The Seventh Sunday after Epiphany – The Rev. Deborah Dresser

The Seventh Sunday after Epiphany: February 19, 2017

Leviticus 19:1-2,9-18 | 1 Corinthians 3:10-11,16-23 | Matthew 5:38-48 | Psalm 119:33-40

Guest Preacher: The Rev. Deborah Dresser

Mother Dresser, the retired rector of St. George’s Episcopal Church in Newburgh, served as Chair of the Newburgh Interfaith Dialogue, which included the first public forum on Islam. She represented the interests of Jerusalem on the New York Diocesan Global Mission Commission and received the Bishop’s Cross in 2008, in part for her work in Jerusalem. In 2013, Mother Dresser completed a term as the Chair of the Board of Trustees of the American Friends of the Episcopal Diocese of Jerusalem which supports and advocates for the 27 institutions of the Diocese of Jerusalem.

Kamal is now 6 years old.  Kamal Farsun lives in Gaza City with his mother, grandmother and two siblings.  His young life has been shaped by death, bombings, makeshift shelters, scarcity of clean water, food, and fuel.

Two years ago his mother desperate to keep her family warm in January sent the children out to gather scraps of wood and then  piled them in what was left of her living room.  It was an open fire and Kamal distracted, tripped and fell into the fire.  He was severely burned.

These days such desperate and painful stories are not the exception in Gaza. Gaza is the strip of land between Israel and Egypt 25 miles long and 3 to 7 miles wide bordering the Mediterranean; Israel on the east; Egypt on the west Long ago it was a thriving metropolis populated by people of diverse ethnic backgrounds, vibrant commerce and cultural activity.  It was on the cross roads of great civilizations.

Today, the once fluid borders are marked by fences to keep people in and to keep people out. On the east, Palestinians and Israelis, neighbors on either side of the check points live in deep suspicion and fear of one another. The rockets and the bombs that are hurled by one side and then the other are fueled by apprehension, if not dread, and reasonable blame each for the other.

The biblical concept of loving your neighbor is in shreds and children standing in the cross fire are burned.

I was graciously asked to come this morning to St. Michael’s to preach and then share a forum with you following the liturgy—a forum that will specially focus on the American Friends of the Episcopal Diocese of Jerusalem with further word on Gaza and the humanitarian work that you as a parish have supported for Angels of Ahli—an effort that directly helps young people such as Kamal.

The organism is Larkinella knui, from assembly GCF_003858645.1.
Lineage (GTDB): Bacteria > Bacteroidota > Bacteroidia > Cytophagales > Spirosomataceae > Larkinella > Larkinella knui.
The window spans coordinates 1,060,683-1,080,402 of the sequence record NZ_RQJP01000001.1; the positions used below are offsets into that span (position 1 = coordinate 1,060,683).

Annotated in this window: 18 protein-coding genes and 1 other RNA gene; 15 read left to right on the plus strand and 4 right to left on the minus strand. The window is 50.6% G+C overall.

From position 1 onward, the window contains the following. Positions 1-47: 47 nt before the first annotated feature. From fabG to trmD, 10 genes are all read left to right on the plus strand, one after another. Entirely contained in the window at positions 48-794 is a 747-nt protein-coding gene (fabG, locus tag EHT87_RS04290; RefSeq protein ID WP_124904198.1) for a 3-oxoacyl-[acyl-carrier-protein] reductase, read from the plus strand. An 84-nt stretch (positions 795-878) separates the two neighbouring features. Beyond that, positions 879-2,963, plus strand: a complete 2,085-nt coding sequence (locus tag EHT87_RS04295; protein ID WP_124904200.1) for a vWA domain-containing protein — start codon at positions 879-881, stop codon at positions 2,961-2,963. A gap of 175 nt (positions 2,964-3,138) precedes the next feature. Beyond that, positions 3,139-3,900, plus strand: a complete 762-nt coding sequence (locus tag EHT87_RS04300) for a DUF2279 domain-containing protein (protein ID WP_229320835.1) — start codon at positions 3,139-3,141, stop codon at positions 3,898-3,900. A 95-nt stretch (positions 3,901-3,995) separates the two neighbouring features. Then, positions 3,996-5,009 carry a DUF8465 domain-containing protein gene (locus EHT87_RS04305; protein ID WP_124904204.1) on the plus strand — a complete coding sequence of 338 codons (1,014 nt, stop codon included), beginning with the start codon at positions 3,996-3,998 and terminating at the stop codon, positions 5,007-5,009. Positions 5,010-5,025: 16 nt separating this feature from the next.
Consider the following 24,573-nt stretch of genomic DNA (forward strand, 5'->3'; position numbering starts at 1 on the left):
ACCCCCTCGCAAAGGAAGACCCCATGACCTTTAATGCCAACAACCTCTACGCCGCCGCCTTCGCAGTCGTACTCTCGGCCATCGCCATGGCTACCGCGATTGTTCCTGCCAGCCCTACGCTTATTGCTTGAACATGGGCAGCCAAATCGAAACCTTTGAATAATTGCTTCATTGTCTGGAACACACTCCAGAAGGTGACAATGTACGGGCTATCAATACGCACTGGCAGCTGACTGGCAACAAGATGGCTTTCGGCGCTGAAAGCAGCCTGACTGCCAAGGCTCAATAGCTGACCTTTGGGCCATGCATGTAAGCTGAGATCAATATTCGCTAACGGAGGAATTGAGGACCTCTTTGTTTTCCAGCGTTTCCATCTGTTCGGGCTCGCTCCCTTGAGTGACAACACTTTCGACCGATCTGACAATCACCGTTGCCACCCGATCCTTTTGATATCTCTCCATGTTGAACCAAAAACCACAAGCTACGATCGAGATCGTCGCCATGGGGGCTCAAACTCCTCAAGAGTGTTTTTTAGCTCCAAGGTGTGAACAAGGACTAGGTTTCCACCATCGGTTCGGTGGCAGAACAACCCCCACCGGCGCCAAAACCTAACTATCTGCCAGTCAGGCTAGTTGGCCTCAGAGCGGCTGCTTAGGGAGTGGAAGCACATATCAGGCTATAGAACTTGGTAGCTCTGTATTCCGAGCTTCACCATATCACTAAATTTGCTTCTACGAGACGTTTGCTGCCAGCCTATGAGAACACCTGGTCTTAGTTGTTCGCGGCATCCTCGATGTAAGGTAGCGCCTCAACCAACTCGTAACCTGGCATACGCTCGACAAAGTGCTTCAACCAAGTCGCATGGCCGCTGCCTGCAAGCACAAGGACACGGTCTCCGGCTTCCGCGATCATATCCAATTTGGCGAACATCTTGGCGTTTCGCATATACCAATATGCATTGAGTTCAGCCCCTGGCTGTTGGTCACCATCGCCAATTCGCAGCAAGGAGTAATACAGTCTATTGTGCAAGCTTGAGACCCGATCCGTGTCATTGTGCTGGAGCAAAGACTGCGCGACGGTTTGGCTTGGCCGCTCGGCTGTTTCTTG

How timely it is that the readings for today—both the Old Testament and the Gospel—raise up the commandment “Love your neighbor.”  How timely, for this commandment speaks directly to situations throughout the world and in particular Gaza.

Love your neighbor as yourself. I suspect that this commandment given by Jesus is so familiar to us as the ethical hallmark of Christianity that we forget that the commandment originates in the Torah, in the 19th chapter of Leviticus.

Leviticus draws together the instructions of the Levites, the priestly cast of Judaism. And, in this particular part of Leviticus the writers make the extraordinary claim that as Your God is holy, so too you have been made holy.  From that radical statement follows a list of ethical instructions of what not to do: lying, cheating, defrauding.  The list includes prohibitions against profaning the name of God and hording.  It is a list of ways that inhibit God’s holiness shining forth from within an individual person.

Like a string of beads, the clasp is shaped by the positive commandment, love your neighbor as yourself.   As God’s holiness resides in you, that holiness is manifest as love for the other, as love for oneself.  It is all connected.

And, it isn’t just right thinking, it is right doing. Note that among this string of ethical laws we read—when the grapes of the vineyards are harvested, leave some for the aliens, leave some for your neighbor that their hunger may be satisfied. It’s very clear that the love of God is evident in the generosity that is extended to our neighbor.

But this brings us to the nagging question, who is your neighbor?

It is very understandable that many might think that the category of neighbor within Judaism is exclusive.  Chapter and verse refer to the Israelites as God’s chosen people, the covenant that is marked by circumcision, laws that separate out the Gentiles from the Jews support the idea that neighbor is exclusive. “Oh, my neighbor is one of us.”

Scripture does not necessarily support this. The word for neighbor in Hebrew is re’a which is translated alien or foreigner.  Throughout the Hebrew scripture we read that re’a refers to everyone on earth without any distinction of tribe or nation.  Furthermore the scripture calls the Israelite to treat the non-Israelite fairly, thus living out the presence of God in God’s people.